SVGX is showing a blank preview when I open my VScode edited SVG.
Test the paths by declaring a fill, like so.
<path fill="#41B59D" d="M22 11.8h-3.6V13h3l5.5 8.3h1.4z"/>
If you’re making an SVG that needs to be dynamically recoloured, remember to remove the fills after the preview looks good.

SVGX looks fine, but when I import into Iconset, it just shows a black square/circle/shape.
There may be an additional invisible bounding box / path from the original SVG, which is now being filled, and resulting in a black square/circle/shape. Either locate the invisible path in the SVG code and delete it (this can be hard), or delete the invisible path in Adobe Illustrator, and try again.

Strawberry goop shortbread cookie-tart aka tapioca flour is magical!

We've been thickening savoury sauces with tapioca starch for a while now. We like it better than cornstarch, because it doesn't muddy the flavour of things the way cornstarch does.

At some point, we decided to thicken a pie filling with tapioca starch. <.< There's no going back. Tapioca starch is magical in fruit filling type goops. It makes everything so wonderfully blobby and clear and pretty, without being sticky and tacky. And it even re-bakes nicely, if you want to stuff it in a puff pastry and bake it.

Strawberry yuzu goop

Makes about 500g of goop. Don't worry about measuring exactly. :P I don't really measure stuff, and this is all conjecture anyway haha. If you use too much tapioca starch, you'll just end up with a more solid and bouncy goop.


  • 500g strawberries, chopped
  • 30g~ of honey citron tea - brand doesn't matter, they're all nice (yuzu is wonderful with strawberries)
  • 30g~ tapioca starch
  • 30ml water
  • white sugar to taste (depends on how sweet your berries are)
  • ground cardamom to taste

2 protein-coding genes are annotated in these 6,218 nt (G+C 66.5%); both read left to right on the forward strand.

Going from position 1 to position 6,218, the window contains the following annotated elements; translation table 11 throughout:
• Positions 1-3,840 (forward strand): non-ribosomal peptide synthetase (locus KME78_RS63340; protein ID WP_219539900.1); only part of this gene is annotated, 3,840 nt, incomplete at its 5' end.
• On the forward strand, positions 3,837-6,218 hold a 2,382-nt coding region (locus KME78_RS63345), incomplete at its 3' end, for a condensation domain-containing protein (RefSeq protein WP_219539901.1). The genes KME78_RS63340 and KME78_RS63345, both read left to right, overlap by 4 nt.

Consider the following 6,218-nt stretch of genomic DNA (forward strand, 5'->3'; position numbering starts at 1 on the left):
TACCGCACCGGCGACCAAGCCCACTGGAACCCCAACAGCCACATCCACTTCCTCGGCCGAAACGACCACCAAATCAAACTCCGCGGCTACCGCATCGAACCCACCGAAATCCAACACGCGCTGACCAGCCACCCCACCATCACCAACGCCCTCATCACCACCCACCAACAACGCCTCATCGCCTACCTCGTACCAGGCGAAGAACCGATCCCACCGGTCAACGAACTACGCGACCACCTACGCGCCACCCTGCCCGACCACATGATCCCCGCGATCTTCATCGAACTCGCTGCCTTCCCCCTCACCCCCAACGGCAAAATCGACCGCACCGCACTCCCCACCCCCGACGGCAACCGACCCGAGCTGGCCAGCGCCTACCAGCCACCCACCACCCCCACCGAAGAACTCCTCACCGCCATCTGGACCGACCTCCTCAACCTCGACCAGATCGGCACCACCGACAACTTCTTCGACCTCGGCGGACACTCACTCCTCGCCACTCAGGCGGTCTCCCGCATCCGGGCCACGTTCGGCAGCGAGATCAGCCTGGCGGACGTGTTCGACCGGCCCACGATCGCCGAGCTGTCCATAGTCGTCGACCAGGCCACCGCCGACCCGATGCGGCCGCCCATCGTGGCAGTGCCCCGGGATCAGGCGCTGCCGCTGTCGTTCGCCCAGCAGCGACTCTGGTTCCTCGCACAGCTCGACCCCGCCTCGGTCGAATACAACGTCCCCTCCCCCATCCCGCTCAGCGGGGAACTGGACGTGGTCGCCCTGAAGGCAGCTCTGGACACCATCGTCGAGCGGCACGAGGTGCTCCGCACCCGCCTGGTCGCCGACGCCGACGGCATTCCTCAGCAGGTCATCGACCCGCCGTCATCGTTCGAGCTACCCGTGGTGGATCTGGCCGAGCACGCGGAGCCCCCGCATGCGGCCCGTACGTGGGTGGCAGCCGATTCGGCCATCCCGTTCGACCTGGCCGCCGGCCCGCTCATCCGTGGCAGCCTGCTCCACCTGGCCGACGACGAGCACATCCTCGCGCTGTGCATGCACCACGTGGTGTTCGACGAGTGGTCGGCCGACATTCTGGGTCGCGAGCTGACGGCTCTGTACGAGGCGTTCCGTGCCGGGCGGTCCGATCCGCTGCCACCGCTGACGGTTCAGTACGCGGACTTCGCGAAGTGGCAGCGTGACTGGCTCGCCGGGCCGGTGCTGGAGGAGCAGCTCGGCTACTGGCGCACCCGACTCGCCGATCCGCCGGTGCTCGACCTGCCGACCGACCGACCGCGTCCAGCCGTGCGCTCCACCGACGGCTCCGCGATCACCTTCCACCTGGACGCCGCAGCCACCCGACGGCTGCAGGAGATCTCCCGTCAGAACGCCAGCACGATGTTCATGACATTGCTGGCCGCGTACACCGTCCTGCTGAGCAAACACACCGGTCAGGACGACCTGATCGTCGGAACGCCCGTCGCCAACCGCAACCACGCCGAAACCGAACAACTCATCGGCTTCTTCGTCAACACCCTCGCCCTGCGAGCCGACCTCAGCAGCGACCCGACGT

Steps to reproduce

  1. Chop the strawberries into fingernail-sized bits. It's okay if your fingernails are giant or midget. All fingernail sizes are welcome.
  2. Dump chopped strawberries, sugar, honey citron tea, and ground cardamom in a small pot of your choice (needs to be big enough to hold all your strawberries, obviously).
  3. In a separate bowl, add water to the tapioca starch and swirl it around till it forms a slurry. Don't skip this step! If you just dump the tapioca flour into the pot with the rest, you'll end up with tapioca lumps.
  4. Add tapioca flour slurry to the rest of the stuff in the pot.
  5. Cook at low to medium heat for about 10 minutes, stirring pretty much all the time. Yeah, it sucks. :( I hate stirring.
    The tapioca slurry will look white at first, but once it's done, it'll turn clear.
  6. When the strawberries are squishy enough for your taste, and everything is goopy and clear, it's done.

The goop is great both hot and cold, and it reheats and bakes well. So once you have the goop, go on and GOOP ALL THE THINGS!

Free COVID-19 customer logbook for small businesses

I made a very very very basic Airtable template for a COVID-19 customer logbook for small businesses.

Like many Victorians, I watch our Victorian Premier's (Dan Andrews) press conference near every day.

At one of the press conferences a couple of days ago, one of the reporters kept talking about "QR codes" for small businesses, as if QR codes are magical things that will somehow record everything when a customer scans em.